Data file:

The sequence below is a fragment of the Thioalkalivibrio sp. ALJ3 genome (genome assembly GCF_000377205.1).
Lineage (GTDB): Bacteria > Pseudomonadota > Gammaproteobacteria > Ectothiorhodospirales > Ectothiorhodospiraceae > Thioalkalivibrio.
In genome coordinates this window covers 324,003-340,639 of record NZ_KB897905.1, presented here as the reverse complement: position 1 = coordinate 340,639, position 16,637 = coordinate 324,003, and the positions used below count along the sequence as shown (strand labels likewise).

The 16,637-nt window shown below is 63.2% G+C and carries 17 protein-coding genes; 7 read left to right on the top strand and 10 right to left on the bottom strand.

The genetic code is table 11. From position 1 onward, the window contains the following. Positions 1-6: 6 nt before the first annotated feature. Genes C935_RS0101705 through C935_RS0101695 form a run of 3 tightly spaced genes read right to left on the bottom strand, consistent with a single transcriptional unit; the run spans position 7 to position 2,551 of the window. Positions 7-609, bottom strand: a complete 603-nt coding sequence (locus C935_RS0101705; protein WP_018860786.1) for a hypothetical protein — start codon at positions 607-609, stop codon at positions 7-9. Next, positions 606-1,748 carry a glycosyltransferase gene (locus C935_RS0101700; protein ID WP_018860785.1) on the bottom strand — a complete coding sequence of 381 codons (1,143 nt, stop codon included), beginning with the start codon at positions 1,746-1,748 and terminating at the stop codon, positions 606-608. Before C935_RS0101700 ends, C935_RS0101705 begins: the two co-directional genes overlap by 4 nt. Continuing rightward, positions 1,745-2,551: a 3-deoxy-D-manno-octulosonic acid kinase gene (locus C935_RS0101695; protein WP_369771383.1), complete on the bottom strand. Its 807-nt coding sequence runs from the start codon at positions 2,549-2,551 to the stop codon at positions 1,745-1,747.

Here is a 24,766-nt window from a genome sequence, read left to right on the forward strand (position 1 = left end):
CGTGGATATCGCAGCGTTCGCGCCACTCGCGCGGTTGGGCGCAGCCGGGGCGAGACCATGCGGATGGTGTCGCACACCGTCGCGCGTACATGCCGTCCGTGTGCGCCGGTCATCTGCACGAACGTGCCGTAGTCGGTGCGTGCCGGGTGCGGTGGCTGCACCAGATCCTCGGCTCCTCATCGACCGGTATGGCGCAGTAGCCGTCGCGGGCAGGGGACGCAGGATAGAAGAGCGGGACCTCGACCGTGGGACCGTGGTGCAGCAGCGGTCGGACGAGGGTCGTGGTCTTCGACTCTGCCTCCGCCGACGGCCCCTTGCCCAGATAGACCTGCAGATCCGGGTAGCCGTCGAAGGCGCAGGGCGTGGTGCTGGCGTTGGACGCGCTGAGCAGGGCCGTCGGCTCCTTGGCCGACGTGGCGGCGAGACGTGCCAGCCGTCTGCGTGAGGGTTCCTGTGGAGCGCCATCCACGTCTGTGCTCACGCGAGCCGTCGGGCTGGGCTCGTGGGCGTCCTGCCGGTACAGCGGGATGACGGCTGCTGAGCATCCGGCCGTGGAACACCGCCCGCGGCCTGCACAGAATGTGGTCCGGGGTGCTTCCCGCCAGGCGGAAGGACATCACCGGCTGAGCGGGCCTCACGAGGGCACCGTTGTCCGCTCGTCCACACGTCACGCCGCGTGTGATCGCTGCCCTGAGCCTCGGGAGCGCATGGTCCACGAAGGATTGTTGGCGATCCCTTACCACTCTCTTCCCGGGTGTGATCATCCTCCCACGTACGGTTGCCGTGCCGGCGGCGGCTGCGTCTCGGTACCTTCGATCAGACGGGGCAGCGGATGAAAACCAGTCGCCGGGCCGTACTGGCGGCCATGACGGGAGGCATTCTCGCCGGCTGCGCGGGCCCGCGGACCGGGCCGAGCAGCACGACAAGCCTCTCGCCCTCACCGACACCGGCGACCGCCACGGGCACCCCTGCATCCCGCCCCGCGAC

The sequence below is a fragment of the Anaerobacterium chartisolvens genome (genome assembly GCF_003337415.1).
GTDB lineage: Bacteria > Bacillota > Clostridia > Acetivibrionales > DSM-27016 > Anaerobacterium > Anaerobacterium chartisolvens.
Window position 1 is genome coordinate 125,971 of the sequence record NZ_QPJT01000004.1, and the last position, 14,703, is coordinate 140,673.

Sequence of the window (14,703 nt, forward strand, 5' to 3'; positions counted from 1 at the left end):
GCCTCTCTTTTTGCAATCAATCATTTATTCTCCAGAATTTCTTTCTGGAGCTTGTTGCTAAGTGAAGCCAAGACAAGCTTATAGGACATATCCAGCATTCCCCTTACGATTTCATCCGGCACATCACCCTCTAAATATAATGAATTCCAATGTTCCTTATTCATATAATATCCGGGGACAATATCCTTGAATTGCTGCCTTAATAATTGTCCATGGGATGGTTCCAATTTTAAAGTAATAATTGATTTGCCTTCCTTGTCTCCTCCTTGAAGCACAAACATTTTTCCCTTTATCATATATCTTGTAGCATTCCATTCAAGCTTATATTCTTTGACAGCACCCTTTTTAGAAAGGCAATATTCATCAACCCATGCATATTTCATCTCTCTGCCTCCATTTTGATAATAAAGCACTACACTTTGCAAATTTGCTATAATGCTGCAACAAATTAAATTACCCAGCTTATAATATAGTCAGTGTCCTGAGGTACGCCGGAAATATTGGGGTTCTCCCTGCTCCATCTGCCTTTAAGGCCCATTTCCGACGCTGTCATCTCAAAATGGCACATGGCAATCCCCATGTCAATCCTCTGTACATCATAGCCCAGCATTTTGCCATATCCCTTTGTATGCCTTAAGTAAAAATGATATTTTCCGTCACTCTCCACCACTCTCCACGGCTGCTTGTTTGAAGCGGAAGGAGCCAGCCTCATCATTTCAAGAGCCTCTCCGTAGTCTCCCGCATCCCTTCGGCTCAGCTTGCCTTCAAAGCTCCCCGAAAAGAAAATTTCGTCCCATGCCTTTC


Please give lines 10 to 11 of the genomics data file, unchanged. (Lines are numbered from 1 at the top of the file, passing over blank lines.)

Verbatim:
Window position 1 is genome coordinate 125,971 of the sequence record NZ_QPJT01000004.1, and the last position, 14,703, is coordinate 140,673.

Sequence of the window (14,703 nt, forward strand, 5' to 3'; positions counted from 1 at the left end):